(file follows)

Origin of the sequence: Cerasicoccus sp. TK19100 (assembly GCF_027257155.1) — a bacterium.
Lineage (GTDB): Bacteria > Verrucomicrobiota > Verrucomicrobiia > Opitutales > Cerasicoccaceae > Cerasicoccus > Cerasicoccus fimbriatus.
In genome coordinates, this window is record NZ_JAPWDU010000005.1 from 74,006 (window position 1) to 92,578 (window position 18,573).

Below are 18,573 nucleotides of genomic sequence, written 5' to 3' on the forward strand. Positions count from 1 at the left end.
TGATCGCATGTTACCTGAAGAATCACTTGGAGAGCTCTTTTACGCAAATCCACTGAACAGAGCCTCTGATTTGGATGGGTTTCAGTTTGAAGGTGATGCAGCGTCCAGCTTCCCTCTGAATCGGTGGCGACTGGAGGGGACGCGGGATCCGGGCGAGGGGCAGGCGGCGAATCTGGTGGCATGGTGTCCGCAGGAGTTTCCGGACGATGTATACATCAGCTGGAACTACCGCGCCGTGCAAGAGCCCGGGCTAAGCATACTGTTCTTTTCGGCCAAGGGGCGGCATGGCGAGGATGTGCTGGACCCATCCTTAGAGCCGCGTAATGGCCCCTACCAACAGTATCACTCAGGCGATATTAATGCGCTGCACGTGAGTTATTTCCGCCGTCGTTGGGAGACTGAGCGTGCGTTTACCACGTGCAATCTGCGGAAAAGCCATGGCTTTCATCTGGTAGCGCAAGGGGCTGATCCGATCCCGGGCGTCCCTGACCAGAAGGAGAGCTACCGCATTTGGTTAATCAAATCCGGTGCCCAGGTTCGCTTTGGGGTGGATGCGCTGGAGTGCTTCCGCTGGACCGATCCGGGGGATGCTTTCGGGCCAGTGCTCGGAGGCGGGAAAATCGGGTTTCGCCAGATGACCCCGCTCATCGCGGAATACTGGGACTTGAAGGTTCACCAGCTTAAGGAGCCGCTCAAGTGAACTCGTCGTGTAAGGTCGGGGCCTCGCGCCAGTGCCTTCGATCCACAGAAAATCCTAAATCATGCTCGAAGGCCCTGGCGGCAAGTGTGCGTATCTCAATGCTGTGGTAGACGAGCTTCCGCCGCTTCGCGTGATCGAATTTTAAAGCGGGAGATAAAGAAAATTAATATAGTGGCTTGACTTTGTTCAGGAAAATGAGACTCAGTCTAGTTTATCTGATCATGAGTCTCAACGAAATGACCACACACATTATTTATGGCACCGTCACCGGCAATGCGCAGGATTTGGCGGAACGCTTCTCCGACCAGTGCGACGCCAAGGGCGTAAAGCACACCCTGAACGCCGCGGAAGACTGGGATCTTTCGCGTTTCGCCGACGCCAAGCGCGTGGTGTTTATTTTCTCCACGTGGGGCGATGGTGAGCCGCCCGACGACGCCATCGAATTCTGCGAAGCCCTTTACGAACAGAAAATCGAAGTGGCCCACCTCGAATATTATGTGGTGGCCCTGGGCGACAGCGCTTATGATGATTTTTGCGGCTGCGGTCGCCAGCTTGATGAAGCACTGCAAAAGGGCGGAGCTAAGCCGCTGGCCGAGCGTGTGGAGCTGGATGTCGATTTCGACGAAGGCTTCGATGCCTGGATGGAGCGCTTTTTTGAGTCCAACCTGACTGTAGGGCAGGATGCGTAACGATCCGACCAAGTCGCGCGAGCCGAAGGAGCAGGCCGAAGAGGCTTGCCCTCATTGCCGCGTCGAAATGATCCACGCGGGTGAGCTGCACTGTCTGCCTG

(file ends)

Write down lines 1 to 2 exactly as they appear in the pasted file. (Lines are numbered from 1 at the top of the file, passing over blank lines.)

Origin of the sequence: Cerasicoccus sp. TK19100 (assembly GCF_027257155.1) — a bacterium.
Lineage (GTDB): Bacteria > Verrucomicrobiota > Verrucomicrobiia > Opitutales > Cerasicoccaceae > Cerasicoccus > Cerasicoccus fimbriatus.